The problem of how to count things
How does LinkedIn know if you read something or not? The simple answer is it doesn’t. So, LinkedIn gives you a metric called Views as an analogue for people reading your content. So, how is a View counted by LinkedIn? LinkedIn counts how many people ‘have seen your update’ and calls that a View. However, It turns out that there are two different ways that LinkedIn counts this.
Share vs Write, why this difference is important
- Share an article, photo or update – this is when you put something on your LinkedIn page as a Status Update.
- Write an article – this is when you write a blog which is then published on LinkedIn Pulse.
This is an important distinction. ‘Write an article’ creates a separate web page with a distinct URL. However, ‘Share an article, photo or update’ places your content on your home page with the same URL as all the other content on your home page. LinkedIn can’t count what you read, it counts what you do.
When you open your LinkedIn homepage and scroll through your feed it counts which status updates you scroll over. This takes no account of whether you are paying attention. When you click on an article that someone has posted on LinkedIn, like one of Shane’s 3 AgileBI posts, then LinkedIn counts that you clicked on that post. This means that you saw the article and found the title or picture or both interesting enough to click on the article to be taken to the article page.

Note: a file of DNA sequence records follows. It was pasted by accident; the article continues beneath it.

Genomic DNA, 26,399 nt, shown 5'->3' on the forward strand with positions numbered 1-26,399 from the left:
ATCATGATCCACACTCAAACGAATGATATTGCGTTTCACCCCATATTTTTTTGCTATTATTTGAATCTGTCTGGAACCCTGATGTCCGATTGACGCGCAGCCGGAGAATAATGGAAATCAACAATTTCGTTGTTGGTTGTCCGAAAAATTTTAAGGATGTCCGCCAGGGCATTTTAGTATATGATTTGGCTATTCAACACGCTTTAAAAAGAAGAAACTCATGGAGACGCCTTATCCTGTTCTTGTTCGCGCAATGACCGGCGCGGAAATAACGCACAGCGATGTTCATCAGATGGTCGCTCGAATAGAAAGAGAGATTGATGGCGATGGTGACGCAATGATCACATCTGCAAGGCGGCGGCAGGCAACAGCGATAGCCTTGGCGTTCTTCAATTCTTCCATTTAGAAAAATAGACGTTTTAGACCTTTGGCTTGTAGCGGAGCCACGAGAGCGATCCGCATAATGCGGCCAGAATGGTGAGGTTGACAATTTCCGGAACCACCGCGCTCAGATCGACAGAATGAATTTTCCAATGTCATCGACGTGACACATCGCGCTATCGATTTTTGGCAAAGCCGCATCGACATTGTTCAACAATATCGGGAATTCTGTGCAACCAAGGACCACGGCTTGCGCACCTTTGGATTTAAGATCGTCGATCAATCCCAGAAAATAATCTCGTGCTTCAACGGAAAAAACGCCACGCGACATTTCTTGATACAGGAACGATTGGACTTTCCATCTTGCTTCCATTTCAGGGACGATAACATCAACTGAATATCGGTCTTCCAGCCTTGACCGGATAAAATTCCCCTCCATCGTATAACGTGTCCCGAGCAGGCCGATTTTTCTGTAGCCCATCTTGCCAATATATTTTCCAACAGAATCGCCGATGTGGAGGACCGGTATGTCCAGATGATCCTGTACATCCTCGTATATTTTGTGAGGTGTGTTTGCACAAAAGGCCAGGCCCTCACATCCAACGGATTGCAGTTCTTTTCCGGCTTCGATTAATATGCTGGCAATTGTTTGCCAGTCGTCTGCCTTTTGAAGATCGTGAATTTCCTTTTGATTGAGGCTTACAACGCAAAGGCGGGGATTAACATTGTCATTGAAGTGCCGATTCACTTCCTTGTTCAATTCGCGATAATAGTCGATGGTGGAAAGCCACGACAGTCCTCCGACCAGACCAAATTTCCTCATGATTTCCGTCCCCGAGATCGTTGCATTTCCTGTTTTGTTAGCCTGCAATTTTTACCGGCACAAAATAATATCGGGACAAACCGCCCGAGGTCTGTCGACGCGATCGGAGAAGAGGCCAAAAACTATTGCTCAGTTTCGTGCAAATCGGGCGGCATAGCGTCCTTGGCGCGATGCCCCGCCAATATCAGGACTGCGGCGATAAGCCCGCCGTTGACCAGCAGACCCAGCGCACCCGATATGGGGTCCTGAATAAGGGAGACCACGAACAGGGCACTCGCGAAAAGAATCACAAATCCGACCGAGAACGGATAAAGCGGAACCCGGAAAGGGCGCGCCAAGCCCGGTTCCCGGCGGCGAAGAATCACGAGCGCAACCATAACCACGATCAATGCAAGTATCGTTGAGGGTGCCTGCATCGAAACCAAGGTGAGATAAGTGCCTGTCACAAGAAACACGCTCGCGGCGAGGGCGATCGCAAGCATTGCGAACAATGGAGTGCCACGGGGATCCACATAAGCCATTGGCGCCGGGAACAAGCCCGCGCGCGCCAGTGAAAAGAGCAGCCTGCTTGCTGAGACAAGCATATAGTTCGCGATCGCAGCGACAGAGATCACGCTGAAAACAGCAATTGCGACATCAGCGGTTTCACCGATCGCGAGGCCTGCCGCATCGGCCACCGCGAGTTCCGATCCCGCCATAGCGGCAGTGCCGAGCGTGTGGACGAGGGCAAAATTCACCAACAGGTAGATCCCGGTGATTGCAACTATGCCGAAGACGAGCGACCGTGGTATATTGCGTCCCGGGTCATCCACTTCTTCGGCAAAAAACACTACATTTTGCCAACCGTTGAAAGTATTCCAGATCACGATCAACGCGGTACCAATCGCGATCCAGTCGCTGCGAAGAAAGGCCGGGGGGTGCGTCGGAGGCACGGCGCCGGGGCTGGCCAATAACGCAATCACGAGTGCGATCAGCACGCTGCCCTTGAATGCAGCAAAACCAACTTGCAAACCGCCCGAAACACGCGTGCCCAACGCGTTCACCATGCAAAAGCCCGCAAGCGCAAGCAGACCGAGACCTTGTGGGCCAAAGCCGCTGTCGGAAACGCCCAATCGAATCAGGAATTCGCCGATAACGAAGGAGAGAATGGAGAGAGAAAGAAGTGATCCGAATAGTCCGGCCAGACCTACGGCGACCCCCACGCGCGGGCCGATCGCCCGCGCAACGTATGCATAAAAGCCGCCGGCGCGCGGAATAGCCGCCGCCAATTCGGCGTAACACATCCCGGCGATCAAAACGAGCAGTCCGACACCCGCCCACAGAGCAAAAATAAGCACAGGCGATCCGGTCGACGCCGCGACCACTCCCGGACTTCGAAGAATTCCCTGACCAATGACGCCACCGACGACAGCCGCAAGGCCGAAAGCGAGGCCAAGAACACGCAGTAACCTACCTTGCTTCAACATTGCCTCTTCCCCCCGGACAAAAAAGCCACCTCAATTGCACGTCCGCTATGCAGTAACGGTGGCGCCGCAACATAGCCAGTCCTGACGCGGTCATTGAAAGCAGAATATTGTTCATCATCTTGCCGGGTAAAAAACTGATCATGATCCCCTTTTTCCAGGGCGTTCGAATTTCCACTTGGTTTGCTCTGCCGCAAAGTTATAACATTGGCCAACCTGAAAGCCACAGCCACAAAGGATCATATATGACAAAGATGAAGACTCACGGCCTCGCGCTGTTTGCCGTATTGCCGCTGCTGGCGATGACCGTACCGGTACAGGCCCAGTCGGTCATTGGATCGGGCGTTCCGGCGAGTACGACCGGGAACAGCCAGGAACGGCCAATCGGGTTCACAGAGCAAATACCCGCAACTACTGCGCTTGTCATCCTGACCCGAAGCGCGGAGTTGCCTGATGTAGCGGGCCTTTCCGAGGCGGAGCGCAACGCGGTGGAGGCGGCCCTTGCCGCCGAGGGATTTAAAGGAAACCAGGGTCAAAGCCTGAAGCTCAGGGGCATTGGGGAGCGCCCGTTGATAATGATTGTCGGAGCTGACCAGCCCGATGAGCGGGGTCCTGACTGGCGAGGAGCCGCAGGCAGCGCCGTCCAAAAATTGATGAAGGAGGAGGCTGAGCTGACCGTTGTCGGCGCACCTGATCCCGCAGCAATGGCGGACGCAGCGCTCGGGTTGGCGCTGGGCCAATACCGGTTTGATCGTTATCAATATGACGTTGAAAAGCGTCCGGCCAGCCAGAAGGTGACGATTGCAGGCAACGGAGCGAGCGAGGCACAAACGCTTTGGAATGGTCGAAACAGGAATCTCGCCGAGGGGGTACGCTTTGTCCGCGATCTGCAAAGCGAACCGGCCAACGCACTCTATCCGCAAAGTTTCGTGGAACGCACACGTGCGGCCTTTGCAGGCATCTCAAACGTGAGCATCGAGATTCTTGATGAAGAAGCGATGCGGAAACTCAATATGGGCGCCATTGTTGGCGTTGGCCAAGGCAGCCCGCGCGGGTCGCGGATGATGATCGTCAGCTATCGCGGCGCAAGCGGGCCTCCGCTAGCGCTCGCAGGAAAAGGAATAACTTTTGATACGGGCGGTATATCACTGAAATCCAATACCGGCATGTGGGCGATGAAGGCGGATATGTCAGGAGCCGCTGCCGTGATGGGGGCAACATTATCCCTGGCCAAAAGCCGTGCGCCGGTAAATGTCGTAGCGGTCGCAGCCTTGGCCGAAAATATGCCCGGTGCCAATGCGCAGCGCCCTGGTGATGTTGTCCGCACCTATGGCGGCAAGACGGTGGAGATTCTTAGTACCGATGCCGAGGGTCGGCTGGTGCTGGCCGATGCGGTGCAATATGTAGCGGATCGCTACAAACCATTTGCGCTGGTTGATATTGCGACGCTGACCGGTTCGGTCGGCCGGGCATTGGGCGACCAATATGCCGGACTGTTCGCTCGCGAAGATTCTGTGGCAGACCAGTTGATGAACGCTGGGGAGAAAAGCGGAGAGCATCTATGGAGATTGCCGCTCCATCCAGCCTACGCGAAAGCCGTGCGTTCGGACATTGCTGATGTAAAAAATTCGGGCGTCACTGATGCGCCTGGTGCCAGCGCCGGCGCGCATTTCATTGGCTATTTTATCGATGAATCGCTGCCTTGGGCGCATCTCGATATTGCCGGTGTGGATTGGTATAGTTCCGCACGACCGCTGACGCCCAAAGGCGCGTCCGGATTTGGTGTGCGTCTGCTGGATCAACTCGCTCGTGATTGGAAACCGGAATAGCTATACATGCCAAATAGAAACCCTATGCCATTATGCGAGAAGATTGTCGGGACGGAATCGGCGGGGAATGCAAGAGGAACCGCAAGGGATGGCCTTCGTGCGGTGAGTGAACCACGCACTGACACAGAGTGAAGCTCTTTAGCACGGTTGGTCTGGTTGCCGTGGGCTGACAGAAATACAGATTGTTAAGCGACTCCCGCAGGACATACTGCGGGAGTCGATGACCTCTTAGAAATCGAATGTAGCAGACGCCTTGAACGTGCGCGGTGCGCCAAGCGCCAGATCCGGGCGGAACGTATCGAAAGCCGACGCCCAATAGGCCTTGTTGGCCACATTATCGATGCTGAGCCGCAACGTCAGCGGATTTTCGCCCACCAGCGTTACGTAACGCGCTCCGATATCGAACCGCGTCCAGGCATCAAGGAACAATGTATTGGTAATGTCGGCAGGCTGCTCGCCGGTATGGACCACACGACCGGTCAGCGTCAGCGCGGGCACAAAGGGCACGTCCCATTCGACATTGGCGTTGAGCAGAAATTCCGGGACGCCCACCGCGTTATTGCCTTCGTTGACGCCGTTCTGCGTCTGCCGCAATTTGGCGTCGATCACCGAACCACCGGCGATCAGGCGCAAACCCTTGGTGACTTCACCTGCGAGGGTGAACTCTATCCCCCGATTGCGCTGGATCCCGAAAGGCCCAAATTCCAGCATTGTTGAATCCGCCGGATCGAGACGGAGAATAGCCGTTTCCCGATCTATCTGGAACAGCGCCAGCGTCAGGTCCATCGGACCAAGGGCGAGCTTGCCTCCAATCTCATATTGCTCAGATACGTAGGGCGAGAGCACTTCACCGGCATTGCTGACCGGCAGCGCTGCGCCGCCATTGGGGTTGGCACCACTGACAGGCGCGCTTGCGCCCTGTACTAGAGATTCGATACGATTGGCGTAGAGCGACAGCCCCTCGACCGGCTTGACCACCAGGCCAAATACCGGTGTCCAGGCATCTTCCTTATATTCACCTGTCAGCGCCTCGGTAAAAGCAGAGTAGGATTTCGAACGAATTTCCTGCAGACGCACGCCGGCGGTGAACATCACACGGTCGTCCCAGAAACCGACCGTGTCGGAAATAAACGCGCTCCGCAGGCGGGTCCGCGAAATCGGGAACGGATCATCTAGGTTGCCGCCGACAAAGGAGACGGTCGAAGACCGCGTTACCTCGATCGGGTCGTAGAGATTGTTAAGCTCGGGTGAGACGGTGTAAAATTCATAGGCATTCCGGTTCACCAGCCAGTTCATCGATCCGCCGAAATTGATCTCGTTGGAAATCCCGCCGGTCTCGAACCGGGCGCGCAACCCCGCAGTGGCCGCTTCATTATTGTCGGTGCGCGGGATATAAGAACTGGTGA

LinkedIn counts both of these as Views because in both cases the content is ‘seen’. They are different because in the case of Status Updates people are passively scrolling through their feed but in the case of Articles, people are actively clicking on content they want to read.
Tips for you
- A ‘View’ of a Status Update means that it appears in someone’s feed, expect the number to be high
- When you post content as a Status Update the Like, Comment and Share metrics are more useful to indicate that people are paying attention to your content.
- A ‘View’ for content you post on LinkedIn Pulse means someone decided to click on that post. This shows engagement even if they didn’t Like, Comment or Share. If you can, re-post on LinkedIn Pulse.
- LinkedIn provides the best analytical tools for company pages. Post your content there also, but note that company pages usually get less engagement than personal pages.
These are the blogs I read to come up with the answers in this post:
How do I view how many people have viewed my updates on LinkedIn?
Success is preparation meets opportunity – Jack
Jack blogs about community, social media and how all this data stuff impacts the rest of us.
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